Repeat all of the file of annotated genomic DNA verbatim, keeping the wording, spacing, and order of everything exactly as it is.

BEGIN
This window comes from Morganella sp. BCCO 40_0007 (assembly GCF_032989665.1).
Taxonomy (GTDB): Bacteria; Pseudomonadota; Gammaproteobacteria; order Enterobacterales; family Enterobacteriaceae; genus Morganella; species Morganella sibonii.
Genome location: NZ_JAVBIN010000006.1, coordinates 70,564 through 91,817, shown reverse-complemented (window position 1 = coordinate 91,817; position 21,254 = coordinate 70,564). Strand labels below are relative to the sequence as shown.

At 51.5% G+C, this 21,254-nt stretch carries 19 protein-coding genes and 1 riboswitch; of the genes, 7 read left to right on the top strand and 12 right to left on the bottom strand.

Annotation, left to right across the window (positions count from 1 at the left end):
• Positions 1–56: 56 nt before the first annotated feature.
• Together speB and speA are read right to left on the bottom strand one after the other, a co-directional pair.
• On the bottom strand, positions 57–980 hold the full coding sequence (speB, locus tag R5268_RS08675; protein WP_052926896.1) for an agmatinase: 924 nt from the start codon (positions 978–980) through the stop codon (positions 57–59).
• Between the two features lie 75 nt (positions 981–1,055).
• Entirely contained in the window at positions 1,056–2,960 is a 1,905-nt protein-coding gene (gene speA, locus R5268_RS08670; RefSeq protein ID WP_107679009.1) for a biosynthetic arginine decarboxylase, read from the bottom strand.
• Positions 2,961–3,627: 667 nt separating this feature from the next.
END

This window comes from Morganella sp. BCCO 40_0007 (assembly GCF_032989665.1).
Taxonomy (GTDB): Bacteria; Pseudomonadota; Gammaproteobacteria; order Enterobacterales; family Enterobacteriaceae; genus Morganella; species Morganella sibonii.
Genome location: NZ_JAVBIN010000006.1, coordinates 70,564 through 91,817, shown reverse-complemented (window position 1 = coordinate 91,817; position 21,254 = coordinate 70,564). Strand labels below are relative to the sequence as shown.

At 51.5% G+C, this 21,254-nt stretch carries 19 protein-coding genes and 1 riboswitch; of the genes, 7 read left to right on the top strand and 12 right to left on the bottom strand.

Annotation, left to right across the window (positions count from 1 at the left end):
• Positions 1–56: 56 nt before the first annotated feature.
• Together speB and speA are read right to left on the bottom strand one after the other, a co-directional pair.
• On the bottom strand, positions 57–980 hold the full coding sequence (speB, locus tag R5268_RS08675; protein WP_052926896.1) for an agmatinase: 924 nt from the start codon (positions 978–980) through the stop codon (positions 57–59).
• Between the two features lie 75 nt (positions 981–1,055).
• Entirely contained in the window at positions 1,056–2,960 is a 1,905-nt protein-coding gene (gene speA, locus R5268_RS08670; RefSeq protein ID WP_107679009.1) for a biosynthetic arginine decarboxylase, read from the bottom strand.
• Positions 2,961–3,627: 667 nt separating this feature from the next.